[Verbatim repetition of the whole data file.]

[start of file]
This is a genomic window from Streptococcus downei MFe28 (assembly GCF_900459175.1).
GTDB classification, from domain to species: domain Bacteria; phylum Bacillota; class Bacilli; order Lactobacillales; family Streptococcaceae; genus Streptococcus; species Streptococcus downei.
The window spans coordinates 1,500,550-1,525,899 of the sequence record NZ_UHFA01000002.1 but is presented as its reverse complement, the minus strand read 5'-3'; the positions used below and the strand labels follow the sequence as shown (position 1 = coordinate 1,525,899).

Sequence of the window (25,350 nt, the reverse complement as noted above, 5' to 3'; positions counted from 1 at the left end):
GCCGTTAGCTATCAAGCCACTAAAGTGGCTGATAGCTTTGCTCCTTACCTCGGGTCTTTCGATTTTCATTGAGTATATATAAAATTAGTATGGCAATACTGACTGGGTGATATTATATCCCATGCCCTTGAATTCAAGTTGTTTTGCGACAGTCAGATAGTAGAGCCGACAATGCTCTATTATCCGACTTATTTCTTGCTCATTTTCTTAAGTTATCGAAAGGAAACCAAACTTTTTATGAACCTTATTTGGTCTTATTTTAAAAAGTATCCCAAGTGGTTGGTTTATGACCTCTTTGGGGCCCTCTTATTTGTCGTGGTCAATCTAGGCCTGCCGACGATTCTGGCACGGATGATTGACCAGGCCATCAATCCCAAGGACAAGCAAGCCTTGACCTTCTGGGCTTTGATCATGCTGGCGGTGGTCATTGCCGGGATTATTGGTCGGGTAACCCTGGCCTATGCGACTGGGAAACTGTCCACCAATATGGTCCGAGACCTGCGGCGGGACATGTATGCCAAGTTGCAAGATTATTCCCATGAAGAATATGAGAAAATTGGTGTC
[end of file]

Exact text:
This is a genomic window from Streptococcus downei MFe28 (assembly GCF_900459175.1).
GTDB classification, from domain to species: domain Bacteria; phylum Bacillota; class Bacilli; order Lactobacillales; family Streptococcaceae; genus Streptococcus; species Streptococcus downei.
The window spans coordinates 1,500,550-1,525,899 of the sequence record NZ_UHFA01000002.1 but is presented as its reverse complement, the minus strand read 5'-3'; the positions used below and the strand labels follow the sequence as shown (position 1 = coordinate 1,525,899).

Sequence of the window (25,350 nt, the reverse complement as noted above, 5' to 3'; positions counted from 1 at the left end):
GCCGTTAGCTATCAAGCCACTAAAGTGGCTGATAGCTTTGCTCCTTACCTCGGGTCTTTCGATTTTCATTGAGTATATATAAAATTAGTATGGCAATACTGACTGGGTGATATTATATCCCATGCCCTTGAATTCAAGTTGTTTTGCGACAGTCAGATAGTAGAGCCGACAATGCTCTATTATCCGACTTATTTCTTGCTCATTTTCTTAAGTTATCGAAAGGAAACCAAACTTTTTATGAACCTTATTTGGTCTTATTTTAAAAAGTATCCCAAGTGGTTGGTTTATGACCTCTTTGGGGCCCTCTTATTTGTCGTGGTCAATCTAGGCCTGCCGACGATTCTGGCACGGATGATTGACCAGGCCATCAATCCCAAGGACAAGCAAGCCTTGACCTTCTGGGCTTTGATCATGCTGGCGGTGGTCATTGCCGGGATTATTGGTCGGGTAACCCTGGCCTATGCGACTGGGAAACTGTCCACCAATATGGTCCGAGACCTGCGGCGGGACATGTATGCCAAGTTGCAAGATTATTCCCATGAAGAATATGAGAAAATTGGTGTC